Beth Israel Congregation
2000 Washtenaw Avenue, 48104
tel: 665-9897
Rabbi Robert Dobrusin
Assistant Rabbi Kim Blumenthal
Elliott Sorkin, Executive Director

Beth Israel strives to be a vital presence in the spiritual, social and educational lives of its members. Established in 1916, the congregation is a warm, welcoming community which fosters a connectedness to others and an important support system in time of need. Rabbi Robert Dobrusin, a graduate of the Jewish Theological Seminary, has served the congregation with distinction for over 19 years. Beth Israel offers religious services that are egalitarian in nature, and participatory in practice. Adult education classes are offered throughout the year and adult bar mitzvah classes are sponsored by the Women's League of Conservative Judaism. Social and recreational activities are an important part of congregational life. Beth Israel is affiliated with the United Synagogue of Conservative Judaism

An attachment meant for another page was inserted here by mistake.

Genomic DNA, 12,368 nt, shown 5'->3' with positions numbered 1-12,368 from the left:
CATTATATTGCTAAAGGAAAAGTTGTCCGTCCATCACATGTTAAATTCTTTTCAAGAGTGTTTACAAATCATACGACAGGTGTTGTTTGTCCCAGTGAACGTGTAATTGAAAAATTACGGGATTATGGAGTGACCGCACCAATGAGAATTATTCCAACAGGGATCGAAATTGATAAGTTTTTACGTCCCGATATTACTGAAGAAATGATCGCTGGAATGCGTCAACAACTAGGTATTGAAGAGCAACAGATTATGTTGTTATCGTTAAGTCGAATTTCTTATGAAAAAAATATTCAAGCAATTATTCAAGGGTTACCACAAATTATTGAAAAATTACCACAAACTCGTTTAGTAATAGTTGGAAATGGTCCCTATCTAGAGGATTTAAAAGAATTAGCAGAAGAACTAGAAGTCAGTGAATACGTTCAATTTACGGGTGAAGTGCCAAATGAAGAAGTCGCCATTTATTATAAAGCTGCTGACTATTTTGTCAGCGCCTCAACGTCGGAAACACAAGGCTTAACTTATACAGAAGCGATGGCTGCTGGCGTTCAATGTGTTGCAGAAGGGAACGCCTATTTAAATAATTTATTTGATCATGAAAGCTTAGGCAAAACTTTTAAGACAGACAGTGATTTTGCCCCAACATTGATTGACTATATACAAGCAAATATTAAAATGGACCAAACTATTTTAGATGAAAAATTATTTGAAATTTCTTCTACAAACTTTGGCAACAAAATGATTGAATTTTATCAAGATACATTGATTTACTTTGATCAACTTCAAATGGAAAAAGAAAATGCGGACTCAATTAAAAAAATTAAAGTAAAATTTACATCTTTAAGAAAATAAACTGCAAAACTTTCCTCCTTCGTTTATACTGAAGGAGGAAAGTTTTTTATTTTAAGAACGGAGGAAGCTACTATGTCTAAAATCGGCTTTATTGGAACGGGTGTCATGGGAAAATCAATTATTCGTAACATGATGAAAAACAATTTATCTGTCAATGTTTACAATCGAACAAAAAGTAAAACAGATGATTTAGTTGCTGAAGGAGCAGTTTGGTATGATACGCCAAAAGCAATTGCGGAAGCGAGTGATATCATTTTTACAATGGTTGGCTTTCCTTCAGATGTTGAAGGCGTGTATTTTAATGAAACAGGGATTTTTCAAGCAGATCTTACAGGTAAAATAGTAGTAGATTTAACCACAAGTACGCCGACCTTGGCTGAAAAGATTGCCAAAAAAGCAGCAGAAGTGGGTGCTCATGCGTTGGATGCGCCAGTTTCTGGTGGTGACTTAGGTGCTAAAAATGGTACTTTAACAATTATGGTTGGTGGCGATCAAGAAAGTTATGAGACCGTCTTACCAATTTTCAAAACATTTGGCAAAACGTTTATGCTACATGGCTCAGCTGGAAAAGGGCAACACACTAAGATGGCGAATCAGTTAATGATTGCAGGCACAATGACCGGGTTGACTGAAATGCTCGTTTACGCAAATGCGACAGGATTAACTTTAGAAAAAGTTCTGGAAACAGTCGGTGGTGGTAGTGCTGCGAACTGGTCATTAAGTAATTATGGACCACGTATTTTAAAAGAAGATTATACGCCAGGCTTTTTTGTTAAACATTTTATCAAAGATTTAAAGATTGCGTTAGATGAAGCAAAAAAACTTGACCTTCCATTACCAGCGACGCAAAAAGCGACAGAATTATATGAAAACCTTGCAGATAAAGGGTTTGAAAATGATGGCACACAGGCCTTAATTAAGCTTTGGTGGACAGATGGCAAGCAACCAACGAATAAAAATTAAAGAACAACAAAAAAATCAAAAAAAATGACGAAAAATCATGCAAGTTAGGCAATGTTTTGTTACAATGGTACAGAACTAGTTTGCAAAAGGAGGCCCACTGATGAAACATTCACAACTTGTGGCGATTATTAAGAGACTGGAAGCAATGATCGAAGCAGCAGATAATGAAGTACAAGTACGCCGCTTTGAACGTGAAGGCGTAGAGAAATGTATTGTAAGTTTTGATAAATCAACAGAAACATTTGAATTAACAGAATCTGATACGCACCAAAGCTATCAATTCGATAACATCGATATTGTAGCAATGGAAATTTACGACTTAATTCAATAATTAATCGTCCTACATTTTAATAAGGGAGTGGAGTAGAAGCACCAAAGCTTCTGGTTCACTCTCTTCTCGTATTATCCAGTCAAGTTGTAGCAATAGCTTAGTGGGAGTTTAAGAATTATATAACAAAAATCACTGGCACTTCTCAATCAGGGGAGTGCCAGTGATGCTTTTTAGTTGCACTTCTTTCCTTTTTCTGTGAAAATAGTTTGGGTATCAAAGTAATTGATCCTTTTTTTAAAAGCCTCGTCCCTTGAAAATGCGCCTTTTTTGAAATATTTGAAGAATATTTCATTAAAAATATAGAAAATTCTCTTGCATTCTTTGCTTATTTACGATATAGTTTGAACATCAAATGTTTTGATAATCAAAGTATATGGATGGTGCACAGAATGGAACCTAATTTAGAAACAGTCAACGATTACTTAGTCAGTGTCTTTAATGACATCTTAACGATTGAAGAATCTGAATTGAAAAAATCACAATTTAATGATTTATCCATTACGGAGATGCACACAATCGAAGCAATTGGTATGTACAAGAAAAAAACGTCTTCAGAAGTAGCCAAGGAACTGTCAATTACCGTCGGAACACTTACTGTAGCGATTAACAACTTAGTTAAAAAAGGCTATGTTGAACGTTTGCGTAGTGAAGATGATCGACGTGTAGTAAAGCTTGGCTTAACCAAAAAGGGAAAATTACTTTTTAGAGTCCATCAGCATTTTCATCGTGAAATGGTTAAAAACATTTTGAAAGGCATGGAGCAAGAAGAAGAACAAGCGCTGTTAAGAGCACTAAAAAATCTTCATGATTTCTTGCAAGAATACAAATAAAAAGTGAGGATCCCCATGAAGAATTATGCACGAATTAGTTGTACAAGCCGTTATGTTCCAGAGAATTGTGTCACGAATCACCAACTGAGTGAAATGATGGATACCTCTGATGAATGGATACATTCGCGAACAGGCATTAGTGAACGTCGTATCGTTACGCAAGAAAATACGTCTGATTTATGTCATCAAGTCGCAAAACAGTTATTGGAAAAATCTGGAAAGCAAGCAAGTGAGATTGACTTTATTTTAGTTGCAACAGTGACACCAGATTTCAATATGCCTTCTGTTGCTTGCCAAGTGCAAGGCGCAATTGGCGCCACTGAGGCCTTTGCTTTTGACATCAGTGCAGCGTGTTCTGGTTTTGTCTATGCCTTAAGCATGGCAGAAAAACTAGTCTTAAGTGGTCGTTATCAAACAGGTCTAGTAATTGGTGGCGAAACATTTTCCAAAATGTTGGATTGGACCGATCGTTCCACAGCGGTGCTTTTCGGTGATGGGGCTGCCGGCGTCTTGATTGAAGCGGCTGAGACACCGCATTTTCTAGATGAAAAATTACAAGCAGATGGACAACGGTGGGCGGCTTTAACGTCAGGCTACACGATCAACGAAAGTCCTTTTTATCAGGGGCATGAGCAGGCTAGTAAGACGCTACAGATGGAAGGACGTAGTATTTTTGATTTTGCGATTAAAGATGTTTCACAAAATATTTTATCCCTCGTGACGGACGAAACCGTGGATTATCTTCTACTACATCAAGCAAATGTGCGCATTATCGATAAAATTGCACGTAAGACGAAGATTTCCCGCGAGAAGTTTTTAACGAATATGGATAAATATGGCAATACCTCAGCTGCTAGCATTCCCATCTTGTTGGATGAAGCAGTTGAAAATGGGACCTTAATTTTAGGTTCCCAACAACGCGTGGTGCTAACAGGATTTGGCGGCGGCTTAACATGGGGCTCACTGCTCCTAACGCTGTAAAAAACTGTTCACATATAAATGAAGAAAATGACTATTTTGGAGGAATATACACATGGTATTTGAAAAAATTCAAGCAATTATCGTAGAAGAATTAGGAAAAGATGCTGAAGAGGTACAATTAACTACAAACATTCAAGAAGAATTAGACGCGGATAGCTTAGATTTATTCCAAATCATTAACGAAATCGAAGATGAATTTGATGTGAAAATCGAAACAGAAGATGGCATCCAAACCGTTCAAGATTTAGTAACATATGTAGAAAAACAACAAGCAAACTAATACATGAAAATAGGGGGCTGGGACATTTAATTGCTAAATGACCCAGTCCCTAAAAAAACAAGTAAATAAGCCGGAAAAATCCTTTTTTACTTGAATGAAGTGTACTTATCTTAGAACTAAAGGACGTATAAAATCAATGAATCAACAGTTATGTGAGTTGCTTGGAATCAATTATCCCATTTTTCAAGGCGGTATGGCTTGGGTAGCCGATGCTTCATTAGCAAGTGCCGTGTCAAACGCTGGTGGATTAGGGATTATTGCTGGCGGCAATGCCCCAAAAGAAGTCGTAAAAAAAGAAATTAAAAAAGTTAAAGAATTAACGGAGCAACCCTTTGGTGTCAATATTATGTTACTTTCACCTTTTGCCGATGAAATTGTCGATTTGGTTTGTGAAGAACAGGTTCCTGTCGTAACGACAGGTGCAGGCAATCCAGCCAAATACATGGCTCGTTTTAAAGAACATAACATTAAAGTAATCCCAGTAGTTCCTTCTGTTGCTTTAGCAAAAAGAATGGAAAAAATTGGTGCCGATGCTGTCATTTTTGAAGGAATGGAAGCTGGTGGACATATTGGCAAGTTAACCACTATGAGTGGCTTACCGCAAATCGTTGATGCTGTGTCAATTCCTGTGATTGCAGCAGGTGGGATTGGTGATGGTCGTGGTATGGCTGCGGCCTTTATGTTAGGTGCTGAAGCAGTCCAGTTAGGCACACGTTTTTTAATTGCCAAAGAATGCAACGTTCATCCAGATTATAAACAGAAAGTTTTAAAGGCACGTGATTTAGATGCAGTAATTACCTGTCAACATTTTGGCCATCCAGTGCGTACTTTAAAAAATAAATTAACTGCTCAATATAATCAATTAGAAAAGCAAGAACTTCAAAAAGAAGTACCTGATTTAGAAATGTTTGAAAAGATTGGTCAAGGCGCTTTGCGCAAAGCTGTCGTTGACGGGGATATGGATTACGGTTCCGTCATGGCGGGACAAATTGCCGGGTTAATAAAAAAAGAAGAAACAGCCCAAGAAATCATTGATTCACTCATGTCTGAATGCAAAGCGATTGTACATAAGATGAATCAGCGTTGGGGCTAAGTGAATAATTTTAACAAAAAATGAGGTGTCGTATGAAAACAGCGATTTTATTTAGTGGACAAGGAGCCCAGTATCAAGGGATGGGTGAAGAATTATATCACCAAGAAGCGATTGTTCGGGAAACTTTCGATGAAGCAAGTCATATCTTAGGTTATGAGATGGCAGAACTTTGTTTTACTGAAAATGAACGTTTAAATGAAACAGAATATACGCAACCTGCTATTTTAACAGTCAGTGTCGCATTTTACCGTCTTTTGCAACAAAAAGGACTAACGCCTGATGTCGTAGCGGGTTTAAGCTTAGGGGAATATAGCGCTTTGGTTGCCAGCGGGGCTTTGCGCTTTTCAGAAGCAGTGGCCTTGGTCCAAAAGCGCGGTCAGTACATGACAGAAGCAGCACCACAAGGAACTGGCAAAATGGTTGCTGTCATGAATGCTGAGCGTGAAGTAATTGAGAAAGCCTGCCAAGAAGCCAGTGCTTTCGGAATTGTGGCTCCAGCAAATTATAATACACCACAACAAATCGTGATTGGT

Chabad of Ann Arbor
715 Hill Street, 48104
tel: 995-3276
Rabbi Aharon and Esther Goldstein

Chabad-Lubavitch is a Chassidic movement within Judaism that focuses on the individual's relationship to God and fosters a deep sense of devotion and responsibility toward one's fellow men and women. It is characterized by its emphasis on education and its commitment to lend help wherever it is needed. Chabad House and its Congregation Beth Chabad serve as a "home away from home" for Jewish students, as well as a synagogue and gathering place for families in the Washtenaw County area. Chabad reaches out to all Jews regardless of religious observance. Located on the University of Michigan campus, Chabad is dedicated to increasing the understanding and knowledge of Judaism and to actively serving and improving the community. Prayer services are offered year-round in conformance with traditional Jewish law and practice. Please see the website for service times.